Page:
Bernadotte and Bunche arrived in Palestine on May 28 and succeeded in obtaining a four-week truce, lasting from June 11 until July 9. This was a first step forward. But on July 11 hostilities broke out again, and on the sixteenth the Security Council ordered a cease-fire and an extension of the truce from July 18. This order came after Bernadotte had personally laid the case before the Security Council. It is noteworthy that this was the first time that the Security Council had given such an order.
Then came Bernadotte’s assassination on September 17 and, as already mentioned, the Security Council appointed Bunche to succeed him as mediator.
The initial cease-fire had been difficult to secure, and there can be no doubt that its swift arrangement was possible only through the personal efforts of Bernadotte and Bunche. The latter comments7: «This truce was a one-man feat. Count Bernadotte was a man of great urbanity and indefatigable energy. He was a true internationalist at heart and was devoted to the cause of peace. He was fearless. In a remarkably short period, he had won the respect and confidence of both Arabs and Jews.»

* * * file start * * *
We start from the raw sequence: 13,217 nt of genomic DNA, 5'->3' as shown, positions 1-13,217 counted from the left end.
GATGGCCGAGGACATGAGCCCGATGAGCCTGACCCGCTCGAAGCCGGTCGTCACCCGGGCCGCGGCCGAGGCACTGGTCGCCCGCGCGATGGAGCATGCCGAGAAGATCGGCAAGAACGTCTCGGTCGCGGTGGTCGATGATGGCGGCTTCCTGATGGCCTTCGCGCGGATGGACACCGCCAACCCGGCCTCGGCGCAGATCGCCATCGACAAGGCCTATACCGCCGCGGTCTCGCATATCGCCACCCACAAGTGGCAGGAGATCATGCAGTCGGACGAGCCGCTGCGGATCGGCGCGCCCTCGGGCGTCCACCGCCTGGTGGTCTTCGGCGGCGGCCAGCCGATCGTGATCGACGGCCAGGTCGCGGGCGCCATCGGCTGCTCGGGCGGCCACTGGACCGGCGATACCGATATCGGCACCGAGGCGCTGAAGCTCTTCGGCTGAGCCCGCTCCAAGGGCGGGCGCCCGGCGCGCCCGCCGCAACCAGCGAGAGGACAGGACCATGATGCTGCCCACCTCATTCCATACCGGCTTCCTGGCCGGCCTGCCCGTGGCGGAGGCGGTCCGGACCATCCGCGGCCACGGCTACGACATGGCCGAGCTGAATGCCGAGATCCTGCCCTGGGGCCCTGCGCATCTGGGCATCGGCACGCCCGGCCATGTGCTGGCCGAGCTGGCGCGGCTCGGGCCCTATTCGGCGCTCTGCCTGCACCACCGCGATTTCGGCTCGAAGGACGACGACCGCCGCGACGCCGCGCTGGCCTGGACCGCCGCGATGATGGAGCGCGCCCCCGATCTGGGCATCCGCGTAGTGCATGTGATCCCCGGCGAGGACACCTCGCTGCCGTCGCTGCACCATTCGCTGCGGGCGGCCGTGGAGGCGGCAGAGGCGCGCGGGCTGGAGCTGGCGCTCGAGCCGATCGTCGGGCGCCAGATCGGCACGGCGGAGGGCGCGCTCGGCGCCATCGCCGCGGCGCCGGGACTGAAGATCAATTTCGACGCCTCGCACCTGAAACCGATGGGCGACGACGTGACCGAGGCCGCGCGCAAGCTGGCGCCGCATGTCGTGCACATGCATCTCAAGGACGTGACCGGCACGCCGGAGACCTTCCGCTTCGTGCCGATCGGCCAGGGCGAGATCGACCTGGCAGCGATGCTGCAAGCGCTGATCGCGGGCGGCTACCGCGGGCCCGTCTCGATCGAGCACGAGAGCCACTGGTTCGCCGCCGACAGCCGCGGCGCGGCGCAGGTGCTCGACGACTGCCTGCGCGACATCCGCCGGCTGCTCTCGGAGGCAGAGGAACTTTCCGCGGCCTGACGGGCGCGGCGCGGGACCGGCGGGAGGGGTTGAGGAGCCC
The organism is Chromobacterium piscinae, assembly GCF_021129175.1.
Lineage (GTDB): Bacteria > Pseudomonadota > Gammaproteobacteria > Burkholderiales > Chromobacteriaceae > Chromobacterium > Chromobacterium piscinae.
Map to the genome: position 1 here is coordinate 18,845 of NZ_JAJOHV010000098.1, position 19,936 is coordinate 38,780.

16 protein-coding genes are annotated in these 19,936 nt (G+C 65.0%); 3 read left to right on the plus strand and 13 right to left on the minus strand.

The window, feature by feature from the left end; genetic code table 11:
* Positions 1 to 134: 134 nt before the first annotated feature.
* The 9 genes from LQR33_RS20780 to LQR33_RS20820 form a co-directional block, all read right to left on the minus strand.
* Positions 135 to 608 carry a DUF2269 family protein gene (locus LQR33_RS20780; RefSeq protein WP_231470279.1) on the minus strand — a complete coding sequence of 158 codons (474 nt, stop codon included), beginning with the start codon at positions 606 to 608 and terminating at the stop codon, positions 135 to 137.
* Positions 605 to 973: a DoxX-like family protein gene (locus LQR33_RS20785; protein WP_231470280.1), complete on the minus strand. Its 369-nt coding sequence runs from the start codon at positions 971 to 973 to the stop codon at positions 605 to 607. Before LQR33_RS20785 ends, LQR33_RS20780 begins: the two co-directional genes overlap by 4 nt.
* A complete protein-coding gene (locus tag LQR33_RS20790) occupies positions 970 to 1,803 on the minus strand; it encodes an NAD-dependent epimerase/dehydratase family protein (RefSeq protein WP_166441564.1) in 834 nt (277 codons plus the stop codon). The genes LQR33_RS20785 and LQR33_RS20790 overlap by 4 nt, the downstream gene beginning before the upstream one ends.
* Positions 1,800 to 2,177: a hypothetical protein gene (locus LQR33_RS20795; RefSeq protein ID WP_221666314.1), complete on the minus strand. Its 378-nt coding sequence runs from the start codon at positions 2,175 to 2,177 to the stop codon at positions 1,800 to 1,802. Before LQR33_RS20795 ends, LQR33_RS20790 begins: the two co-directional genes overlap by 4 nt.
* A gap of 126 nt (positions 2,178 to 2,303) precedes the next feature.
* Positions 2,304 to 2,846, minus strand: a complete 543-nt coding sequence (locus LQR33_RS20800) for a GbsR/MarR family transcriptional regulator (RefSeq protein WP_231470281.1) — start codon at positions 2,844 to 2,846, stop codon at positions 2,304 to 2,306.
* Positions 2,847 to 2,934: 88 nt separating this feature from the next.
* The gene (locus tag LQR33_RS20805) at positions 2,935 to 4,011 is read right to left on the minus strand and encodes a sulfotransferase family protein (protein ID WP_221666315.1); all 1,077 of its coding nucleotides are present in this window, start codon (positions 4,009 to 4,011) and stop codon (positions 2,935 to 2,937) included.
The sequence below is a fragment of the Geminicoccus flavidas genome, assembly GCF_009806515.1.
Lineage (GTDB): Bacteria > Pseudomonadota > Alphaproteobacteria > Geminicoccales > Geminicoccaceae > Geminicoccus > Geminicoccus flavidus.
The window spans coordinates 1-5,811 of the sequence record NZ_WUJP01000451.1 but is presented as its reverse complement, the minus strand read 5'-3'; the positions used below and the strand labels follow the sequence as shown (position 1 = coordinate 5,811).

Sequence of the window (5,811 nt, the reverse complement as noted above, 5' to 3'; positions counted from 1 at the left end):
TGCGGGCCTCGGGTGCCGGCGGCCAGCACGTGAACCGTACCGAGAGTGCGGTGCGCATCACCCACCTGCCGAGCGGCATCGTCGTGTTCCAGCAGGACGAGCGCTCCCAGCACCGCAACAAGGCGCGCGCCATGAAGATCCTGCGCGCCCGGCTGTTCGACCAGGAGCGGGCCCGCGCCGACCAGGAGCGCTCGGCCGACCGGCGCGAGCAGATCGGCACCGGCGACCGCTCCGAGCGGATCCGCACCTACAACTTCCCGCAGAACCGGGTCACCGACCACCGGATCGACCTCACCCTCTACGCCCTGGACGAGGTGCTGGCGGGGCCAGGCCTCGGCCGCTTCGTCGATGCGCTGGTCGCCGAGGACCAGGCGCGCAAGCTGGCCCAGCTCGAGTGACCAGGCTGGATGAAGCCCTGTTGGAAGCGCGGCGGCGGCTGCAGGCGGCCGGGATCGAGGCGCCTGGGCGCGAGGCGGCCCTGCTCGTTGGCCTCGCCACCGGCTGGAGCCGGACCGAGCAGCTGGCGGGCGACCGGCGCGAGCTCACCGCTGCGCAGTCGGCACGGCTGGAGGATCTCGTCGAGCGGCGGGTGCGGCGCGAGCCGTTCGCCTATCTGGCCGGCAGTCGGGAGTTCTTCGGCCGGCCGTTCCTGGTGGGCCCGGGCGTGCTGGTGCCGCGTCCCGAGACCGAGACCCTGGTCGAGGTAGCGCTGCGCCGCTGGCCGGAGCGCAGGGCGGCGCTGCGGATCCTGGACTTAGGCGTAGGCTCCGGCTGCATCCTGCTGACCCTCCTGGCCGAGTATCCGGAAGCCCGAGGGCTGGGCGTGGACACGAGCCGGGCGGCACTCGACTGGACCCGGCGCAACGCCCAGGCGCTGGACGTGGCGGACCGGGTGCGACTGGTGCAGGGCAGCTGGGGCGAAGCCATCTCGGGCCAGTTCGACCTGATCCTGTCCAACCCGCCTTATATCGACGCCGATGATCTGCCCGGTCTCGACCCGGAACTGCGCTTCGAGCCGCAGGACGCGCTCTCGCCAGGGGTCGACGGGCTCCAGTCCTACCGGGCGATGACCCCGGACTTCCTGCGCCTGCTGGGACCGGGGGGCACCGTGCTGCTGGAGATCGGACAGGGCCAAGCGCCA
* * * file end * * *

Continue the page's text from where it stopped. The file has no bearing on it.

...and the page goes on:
The truce which began on July 18 was broken again in the middle of October. It was then that Bunche took the daring step of proposing to the Security Council that it should order a cease-fire to allow both parties to try to reach agreement on an armistice as a preliminary to a final settlement of the relations between Palestine and the Arab States. His proposal was approved by the Security Council on the sixteenth of November.
The proposal was, as I have said, a daring one, for an armistice is more than a cease-fire; an armistice, in the accepted meaning of the word, is in effect a preliminary to peace. But it turned out that Bunche had judged the situation correctly. And so began the negotiations between the Arab States and Palestine, negotiations which dragged on for eleven months, making the greatest demands on the mediator. Bunche has himself described the difficulties in the Colgate Lectures in Human Relations, 1949: suspicion on both sides, with neither wanting to meet the other. The Arabs did not want to sit at the same table with the Jews; so he was compelled to negotiate separately with each side, constantly having to clear away the mutual mistrust. It must be borne in mind that this was not mediation between two parties but between Palestine on the one hand and seven Arab States on the other, and that agreements had to be concluded separately with each of the seven.